Though we publish a list of “players” every year, we alternate between those whose accomplishments are most visible on-stage (the artists, last year) and those who wield their influence behind the curtain (this year). Not only does this allow us to consider twice as many people, but it also puts some temporal distance between the lists. So, the last time we visited this cast of characters, two years ago, we were celebrating the end of the Richard M. Daley years in Chicago, fretting over a nation seemingly in the mood for a Tea Party and contemplating the possibility of a Latter Day Saint in the White House. Today, we’ve got a dancer in the mayor’s office, the most prominent Mormons are in a chorus line at the Bank of America Theatre and the Tea Cup runneth dry. Call us cockeyed optimists, but things sure look better from here. And so, meet the folks who, today, bring us the best theater, dance, comedy and opera in the nation.
Written by Zach Freeman, Brian Hieggelke, Sharon Hoyer and Johnny Oleksinski
1 Michelle Boone
Commissioner, City of Chicago’s Department of Cultural Affairs and Special Events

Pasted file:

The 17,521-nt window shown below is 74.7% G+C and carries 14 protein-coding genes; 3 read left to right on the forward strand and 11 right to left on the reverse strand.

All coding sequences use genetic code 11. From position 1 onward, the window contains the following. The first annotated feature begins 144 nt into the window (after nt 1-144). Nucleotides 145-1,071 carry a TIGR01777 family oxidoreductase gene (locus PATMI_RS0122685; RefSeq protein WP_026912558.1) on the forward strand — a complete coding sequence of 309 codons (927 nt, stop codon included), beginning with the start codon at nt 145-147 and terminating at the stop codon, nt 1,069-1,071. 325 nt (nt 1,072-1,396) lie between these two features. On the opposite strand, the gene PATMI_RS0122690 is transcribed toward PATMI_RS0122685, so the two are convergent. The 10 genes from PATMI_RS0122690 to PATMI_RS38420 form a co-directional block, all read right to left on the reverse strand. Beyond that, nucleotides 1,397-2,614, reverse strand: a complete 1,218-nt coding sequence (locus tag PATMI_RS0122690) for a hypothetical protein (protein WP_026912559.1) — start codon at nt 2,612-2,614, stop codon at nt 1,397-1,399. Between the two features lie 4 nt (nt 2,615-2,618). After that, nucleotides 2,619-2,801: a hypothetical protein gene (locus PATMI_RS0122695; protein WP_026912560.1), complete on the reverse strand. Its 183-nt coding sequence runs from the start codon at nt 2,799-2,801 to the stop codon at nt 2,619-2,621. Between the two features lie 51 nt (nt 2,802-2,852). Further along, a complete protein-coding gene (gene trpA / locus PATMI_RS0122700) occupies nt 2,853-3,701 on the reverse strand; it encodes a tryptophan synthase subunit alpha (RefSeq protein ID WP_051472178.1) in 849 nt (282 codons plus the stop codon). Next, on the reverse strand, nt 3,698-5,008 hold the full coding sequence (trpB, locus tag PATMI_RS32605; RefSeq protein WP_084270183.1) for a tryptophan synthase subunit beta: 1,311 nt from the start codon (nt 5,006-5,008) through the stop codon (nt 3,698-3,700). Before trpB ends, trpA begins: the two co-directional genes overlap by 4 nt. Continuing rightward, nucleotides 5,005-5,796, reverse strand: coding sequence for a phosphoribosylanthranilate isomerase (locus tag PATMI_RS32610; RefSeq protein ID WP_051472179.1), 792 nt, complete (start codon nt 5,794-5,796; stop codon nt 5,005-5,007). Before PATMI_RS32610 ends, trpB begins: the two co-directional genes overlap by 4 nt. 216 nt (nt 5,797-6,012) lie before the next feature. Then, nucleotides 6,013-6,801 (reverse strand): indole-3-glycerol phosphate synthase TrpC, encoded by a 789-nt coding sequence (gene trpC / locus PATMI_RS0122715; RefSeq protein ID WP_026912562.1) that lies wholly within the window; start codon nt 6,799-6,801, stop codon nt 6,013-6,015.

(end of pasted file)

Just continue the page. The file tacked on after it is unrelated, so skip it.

With a new mayor who once studied ballet and shows up regularly on the theater and dance circuit with his family, the local arts community had reason to be optimistic when Rahm Emanuel was elected to succeed seemingly mayor-for-life Richard M. Daley. Though Daley’s star has been tarnished considerably these last couple years, his record on culture was surprisingly strong, as he emerged as a champion for arts education, especially through his late wife Maggie’s pet project, After School Matters, but also in his championing of the North Loop Theatre District, which went from quixotic pipe dream to rock-solid edifice under his watch. And just as Rahm has big slippers to fill, so too his new head of the Department of Cultural Affairs, Michelle Boone, who’s occupying the seat that the legendary Lois Weisberg practically invented. A longtime arts administrator in the nonprofit sector (most recently at the Joyce Foundation), Boone’s first undertaking was rather formidable, as she led the creation of the city’s first cultural plan in a generation. A massive project that incorporated dozens and dozens of public “conversations” and town hall meetings, the plan was certainly, expectedly a lightning rod for any and all of those who felt left out under Daley’s more insular regime, but now that it’s done, the real work begins. Will the Emanuel administration take the torch it’s been passed—the nation’s most dynamic theater and comedy scenes, a dance community that has soared in the last decade to heretofore unseen heights and an opera that is the envy of the world—and build an even bigger and better fire, or will it allow it to lose its spark? We’ll soon know.